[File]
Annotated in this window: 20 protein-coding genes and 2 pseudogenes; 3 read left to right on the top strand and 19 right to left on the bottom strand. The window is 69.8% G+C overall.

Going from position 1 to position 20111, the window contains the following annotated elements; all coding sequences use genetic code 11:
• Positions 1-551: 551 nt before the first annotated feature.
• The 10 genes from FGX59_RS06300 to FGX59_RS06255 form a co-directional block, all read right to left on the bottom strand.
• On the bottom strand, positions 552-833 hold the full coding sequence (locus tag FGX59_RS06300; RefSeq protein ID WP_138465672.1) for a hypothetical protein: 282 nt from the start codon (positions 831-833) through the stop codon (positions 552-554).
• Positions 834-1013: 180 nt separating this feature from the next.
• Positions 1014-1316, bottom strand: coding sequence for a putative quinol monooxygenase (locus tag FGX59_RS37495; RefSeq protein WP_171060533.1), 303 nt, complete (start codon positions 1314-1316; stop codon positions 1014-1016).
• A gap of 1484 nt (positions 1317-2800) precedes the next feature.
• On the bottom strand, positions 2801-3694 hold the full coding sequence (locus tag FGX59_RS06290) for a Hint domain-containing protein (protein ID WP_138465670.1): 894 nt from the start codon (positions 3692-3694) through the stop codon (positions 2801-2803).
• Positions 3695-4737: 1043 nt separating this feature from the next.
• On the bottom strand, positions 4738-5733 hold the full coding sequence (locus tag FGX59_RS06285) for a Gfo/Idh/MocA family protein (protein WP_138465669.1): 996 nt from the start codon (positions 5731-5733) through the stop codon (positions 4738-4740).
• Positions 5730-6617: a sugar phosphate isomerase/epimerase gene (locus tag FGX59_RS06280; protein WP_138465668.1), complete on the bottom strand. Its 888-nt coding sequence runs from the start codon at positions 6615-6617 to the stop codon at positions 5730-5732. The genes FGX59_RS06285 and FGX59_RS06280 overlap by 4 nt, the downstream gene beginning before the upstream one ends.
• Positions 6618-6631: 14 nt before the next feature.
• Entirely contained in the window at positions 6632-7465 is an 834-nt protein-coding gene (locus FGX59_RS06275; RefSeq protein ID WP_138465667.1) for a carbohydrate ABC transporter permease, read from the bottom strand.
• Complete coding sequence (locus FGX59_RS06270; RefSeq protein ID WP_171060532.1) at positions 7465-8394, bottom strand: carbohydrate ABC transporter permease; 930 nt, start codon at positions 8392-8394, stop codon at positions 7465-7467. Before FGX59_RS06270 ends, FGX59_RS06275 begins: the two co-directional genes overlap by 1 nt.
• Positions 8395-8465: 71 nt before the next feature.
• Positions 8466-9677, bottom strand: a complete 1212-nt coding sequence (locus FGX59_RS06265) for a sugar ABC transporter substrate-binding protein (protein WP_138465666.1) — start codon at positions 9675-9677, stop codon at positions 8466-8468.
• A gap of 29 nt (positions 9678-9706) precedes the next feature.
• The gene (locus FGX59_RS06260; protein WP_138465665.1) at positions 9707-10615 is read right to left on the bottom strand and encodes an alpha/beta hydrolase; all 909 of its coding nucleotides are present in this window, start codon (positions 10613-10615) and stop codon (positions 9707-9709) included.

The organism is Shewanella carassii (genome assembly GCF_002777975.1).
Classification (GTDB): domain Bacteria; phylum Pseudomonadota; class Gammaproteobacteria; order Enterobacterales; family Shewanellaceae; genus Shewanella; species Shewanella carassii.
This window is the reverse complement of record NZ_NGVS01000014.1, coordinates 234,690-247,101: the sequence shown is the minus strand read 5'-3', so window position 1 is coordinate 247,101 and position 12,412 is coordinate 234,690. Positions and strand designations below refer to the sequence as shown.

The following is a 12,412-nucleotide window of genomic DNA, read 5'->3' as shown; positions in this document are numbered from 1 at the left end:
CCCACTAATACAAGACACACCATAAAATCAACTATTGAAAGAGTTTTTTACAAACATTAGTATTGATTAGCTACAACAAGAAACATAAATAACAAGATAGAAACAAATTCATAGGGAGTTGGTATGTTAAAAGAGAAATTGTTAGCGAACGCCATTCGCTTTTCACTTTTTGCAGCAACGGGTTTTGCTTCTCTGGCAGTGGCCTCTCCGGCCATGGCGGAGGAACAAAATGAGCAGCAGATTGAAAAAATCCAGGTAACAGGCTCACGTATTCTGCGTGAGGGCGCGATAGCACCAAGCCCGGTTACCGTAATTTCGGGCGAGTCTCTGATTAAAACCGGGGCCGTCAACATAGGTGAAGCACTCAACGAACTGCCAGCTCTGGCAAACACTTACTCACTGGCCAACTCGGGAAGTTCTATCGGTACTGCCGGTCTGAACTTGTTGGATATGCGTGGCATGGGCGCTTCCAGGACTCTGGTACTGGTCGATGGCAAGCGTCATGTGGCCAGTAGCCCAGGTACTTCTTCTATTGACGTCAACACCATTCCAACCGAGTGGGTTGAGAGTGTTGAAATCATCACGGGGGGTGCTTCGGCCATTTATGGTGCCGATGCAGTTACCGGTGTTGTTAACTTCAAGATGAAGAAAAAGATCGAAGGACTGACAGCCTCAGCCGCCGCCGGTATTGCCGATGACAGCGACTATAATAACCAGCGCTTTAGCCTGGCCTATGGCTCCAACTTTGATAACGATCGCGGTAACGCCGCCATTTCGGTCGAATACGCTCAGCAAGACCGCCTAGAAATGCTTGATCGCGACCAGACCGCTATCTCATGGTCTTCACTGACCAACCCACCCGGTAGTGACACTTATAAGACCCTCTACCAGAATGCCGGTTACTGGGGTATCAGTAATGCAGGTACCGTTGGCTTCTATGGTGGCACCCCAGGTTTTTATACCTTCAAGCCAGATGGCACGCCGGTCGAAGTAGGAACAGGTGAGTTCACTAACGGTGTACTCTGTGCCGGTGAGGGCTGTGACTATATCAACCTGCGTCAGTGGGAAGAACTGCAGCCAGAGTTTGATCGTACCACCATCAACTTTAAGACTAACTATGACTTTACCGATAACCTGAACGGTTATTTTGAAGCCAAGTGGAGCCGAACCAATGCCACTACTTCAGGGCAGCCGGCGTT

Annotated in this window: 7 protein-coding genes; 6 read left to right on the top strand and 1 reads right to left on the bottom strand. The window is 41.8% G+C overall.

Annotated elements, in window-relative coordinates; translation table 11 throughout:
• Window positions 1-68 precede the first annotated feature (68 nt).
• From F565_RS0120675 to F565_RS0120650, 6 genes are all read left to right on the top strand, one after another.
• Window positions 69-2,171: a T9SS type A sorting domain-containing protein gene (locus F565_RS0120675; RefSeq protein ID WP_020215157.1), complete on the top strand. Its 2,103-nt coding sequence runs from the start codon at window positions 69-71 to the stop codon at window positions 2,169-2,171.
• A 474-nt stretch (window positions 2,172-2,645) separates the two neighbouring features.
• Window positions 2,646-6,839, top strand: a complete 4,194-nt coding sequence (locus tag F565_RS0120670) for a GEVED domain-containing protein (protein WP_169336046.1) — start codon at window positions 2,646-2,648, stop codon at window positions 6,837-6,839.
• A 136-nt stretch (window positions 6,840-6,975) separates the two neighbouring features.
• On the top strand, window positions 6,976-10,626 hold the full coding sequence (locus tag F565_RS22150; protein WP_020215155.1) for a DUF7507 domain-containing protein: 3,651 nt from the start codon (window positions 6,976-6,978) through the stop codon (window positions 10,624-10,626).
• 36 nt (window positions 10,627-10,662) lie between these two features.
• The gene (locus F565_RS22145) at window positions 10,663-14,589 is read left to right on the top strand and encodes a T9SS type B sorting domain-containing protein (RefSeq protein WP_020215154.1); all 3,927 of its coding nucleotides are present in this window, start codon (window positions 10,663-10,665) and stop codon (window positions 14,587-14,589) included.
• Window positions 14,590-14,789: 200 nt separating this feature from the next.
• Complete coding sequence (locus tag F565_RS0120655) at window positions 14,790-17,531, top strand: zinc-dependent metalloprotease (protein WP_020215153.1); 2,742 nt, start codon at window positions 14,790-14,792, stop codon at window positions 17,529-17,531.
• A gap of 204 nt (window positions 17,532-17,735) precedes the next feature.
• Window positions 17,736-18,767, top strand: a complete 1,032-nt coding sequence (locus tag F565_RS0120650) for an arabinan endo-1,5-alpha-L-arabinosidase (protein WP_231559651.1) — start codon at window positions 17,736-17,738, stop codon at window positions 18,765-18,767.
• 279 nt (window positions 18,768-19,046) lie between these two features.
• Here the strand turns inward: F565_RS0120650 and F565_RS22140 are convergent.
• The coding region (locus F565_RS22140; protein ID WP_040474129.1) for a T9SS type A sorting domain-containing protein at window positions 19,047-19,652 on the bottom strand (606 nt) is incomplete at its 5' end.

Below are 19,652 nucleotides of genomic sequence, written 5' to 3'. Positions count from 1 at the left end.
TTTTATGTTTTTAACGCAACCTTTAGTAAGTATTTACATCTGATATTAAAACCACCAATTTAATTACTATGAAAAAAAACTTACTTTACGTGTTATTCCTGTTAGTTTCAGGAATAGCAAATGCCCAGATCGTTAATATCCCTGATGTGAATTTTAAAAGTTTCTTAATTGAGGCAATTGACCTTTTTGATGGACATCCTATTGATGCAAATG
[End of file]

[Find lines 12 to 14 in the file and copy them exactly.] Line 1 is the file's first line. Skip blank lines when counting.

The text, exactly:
• Positions 5730-6617: a sugar phosphate isomerase/epimerase gene (locus tag FGX59_RS06280; protein WP_138465668.1), complete on the bottom strand. Its 888-nt coding sequence runs from the start codon at positions 6615-6617 to the stop codon at positions 5730-5732. The genes FGX59_RS06285 and FGX59_RS06280 overlap by 4 nt, the downstream gene beginning before the upstream one ends.
• Positions 6618-6631: 14 nt before the next feature.
• Entirely contained in the window at positions 6632-7465 is an 834-nt protein-coding gene (locus FGX59_RS06275; RefSeq protein ID WP_138465667.1) for a carbohydrate ABC transporter permease, read from the bottom strand.